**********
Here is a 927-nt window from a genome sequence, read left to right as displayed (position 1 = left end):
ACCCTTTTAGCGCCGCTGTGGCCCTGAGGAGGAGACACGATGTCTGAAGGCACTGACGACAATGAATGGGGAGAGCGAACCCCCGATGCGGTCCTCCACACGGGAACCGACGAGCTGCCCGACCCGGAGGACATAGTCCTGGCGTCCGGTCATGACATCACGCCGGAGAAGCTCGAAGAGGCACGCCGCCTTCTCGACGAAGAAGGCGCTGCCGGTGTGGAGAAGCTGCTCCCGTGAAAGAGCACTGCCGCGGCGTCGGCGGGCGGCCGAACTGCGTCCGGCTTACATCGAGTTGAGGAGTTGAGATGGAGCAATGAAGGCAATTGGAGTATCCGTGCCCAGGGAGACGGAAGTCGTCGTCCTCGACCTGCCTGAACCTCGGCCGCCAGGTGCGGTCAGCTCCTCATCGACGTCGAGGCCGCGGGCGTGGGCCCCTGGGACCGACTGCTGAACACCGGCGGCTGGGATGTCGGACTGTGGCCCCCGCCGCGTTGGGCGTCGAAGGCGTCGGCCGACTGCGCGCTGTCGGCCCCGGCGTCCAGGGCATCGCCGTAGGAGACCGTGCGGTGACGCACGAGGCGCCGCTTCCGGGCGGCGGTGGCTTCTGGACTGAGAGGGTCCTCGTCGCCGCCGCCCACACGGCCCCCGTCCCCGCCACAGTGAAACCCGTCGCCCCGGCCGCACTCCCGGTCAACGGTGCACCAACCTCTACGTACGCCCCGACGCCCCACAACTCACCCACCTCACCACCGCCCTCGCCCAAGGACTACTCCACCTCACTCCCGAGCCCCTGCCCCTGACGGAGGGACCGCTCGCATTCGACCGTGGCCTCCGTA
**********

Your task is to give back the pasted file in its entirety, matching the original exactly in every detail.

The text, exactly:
Here is a 927-nt window from a genome sequence, read left to right as displayed (position 1 = left end):
ACCCTTTTAGCGCCGCTGTGGCCCTGAGGAGGAGACACGATGTCTGAAGGCACTGACGACAATGAATGGGGAGAGCGAACCCCCGATGCGGTCCTCCACACGGGAACCGACGAGCTGCCCGACCCGGAGGACATAGTCCTGGCGTCCGGTCATGACATCACGCCGGAGAAGCTCGAAGAGGCACGCCGCCTTCTCGACGAAGAAGGCGCTGCCGGTGTGGAGAAGCTGCTCCCGTGAAAGAGCACTGCCGCGGCGTCGGCGGGCGGCCGAACTGCGTCCGGCTTACATCGAGTTGAGGAGTTGAGATGGAGCAATGAAGGCAATTGGAGTATCCGTGCCCAGGGAGACGGAAGTCGTCGTCCTCGACCTGCCTGAACCTCGGCCGCCAGGTGCGGTCAGCTCCTCATCGACGTCGAGGCCGCGGGCGTGGGCCCCTGGGACCGACTGCTGAACACCGGCGGCTGGGATGTCGGACTGTGGCCCCCGCCGCGTTGGGCGTCGAAGGCGTCGGCCGACTGCGCGCTGTCGGCCCCGGCGTCCAGGGCATCGCCGTAGGAGACCGTGCGGTGACGCACGAGGCGCCGCTTCCGGGCGGCGGTGGCTTCTGGACTGAGAGGGTCCTCGTCGCCGCCGCCCACACGGCCCCCGTCCCCGCCACAGTGAAACCCGTCGCCCCGGCCGCACTCCCGGTCAACGGTGCACCAACCTCTACGTACGCCCCGACGCCCCACAACTCACCCACCTCACCACCGCCCTCGCCCAAGGACTACTCCACCTCACTCCCGAGCCCCTGCCCCTGACGGAGGGACCGCTCGCATTCGACCGTGGCCTCCGTA